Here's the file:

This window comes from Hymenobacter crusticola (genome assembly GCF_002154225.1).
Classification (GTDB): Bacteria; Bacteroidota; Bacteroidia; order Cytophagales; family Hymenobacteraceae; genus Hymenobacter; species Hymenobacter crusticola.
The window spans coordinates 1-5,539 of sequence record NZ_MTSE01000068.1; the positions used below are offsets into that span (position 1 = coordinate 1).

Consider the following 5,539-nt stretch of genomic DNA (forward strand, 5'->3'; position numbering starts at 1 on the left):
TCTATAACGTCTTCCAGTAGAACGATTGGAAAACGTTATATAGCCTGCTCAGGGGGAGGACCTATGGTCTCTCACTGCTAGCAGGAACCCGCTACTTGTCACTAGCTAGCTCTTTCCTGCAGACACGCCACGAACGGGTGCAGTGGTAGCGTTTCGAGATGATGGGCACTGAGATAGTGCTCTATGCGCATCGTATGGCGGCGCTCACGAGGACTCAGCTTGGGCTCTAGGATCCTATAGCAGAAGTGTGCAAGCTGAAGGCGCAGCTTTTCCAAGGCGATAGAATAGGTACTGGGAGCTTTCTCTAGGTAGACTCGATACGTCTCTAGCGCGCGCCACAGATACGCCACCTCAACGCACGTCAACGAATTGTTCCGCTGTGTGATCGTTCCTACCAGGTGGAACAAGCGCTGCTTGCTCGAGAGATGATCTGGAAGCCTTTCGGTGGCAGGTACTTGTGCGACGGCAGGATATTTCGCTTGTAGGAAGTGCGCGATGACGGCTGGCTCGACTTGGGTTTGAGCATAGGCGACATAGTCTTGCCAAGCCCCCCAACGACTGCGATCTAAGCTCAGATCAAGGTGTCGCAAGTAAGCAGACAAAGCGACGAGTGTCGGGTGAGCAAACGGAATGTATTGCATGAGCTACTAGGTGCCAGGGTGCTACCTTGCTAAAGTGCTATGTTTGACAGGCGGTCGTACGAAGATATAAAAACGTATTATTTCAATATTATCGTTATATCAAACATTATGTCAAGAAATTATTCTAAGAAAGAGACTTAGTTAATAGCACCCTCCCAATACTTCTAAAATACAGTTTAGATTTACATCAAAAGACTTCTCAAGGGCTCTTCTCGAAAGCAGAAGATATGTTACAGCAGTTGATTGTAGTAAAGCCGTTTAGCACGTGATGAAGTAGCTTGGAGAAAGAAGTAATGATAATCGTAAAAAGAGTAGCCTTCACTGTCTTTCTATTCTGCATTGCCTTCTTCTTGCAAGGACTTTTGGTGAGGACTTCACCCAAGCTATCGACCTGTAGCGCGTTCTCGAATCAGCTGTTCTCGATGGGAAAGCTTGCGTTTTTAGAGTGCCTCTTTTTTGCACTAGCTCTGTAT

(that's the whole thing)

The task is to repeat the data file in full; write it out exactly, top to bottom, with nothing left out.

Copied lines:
This window comes from Hymenobacter crusticola (genome assembly GCF_002154225.1).
Classification (GTDB): Bacteria; Bacteroidota; Bacteroidia; order Cytophagales; family Hymenobacteraceae; genus Hymenobacter; species Hymenobacter crusticola.
The window spans coordinates 1-5,539 of sequence record NZ_MTSE01000068.1; the positions used below are offsets into that span (position 1 = coordinate 1).

Consider the following 5,539-nt stretch of genomic DNA (forward strand, 5'->3'; position numbering starts at 1 on the left):
TCTATAACGTCTTCCAGTAGAACGATTGGAAAACGTTATATAGCCTGCTCAGGGGGAGGACCTATGGTCTCTCACTGCTAGCAGGAACCCGCTACTTGTCACTAGCTAGCTCTTTCCTGCAGACACGCCACGAACGGGTGCAGTGGTAGCGTTTCGAGATGATGGGCACTGAGATAGTGCTCTATGCGCATCGTATGGCGGCGCTCACGAGGACTCAGCTTGGGCTCTAGGATCCTATAGCAGAAGTGTGCAAGCTGAAGGCGCAGCTTTTCCAAGGCGATAGAATAGGTACTGGGAGCTTTCTCTAGGTAGACTCGATACGTCTCTAGCGCGCGCCACAGATACGCCACCTCAACGCACGTCAACGAATTGTTCCGCTGTGTGATCGTTCCTACCAGGTGGAACAAGCGCTGCTTGCTCGAGAGATGATCTGGAAGCCTTTCGGTGGCAGGTACTTGTGCGACGGCAGGATATTTCGCTTGTAGGAAGTGCGCGATGACGGCTGGCTCGACTTGGGTTTGAGCATAGGCGACATAGTCTTGCCAAGCCCCCCAACGACTGCGATCTAAGCTCAGATCAAGGTGTCGCAAGTAAGCAGACAAAGCGACGAGTGTCGGGTGAGCAAACGGAATGTATTGCATGAGCTACTAGGTGCCAGGGTGCTACCTTGCTAAAGTGCTATGTTTGACAGGCGGTCGTACGAAGATATAAAAACGTATTATTTCAATATTATCGTTATATCAAACATTATGTCAAGAAATTATTCTAAGAAAGAGACTTAGTTAATAGCACCCTCCCAATACTTCTAAAATACAGTTTAGATTTACATCAAAAGACTTCTCAAGGGCTCTTCTCGAAAGCAGAAGATATGTTACAGCAGTTGATTGTAGTAAAGCCGTTTAGCACGTGATGAAGTAGCTTGGAGAAAGAAGTAATGATAATCGTAAAAAGAGTAGCCTTCACTGTCTTTCTATTCTGCATTGCCTTCTTCTTGCAAGGACTTTTGGTGAGGACTTCACCCAAGCTATCGACCTGTAGCGCGTTCTCGAATCAGCTGTTCTCGATGGGAAAGCTTGCGTTTTTAGAGTGCCTCTTTTTTGCACTAGCTCTGTAT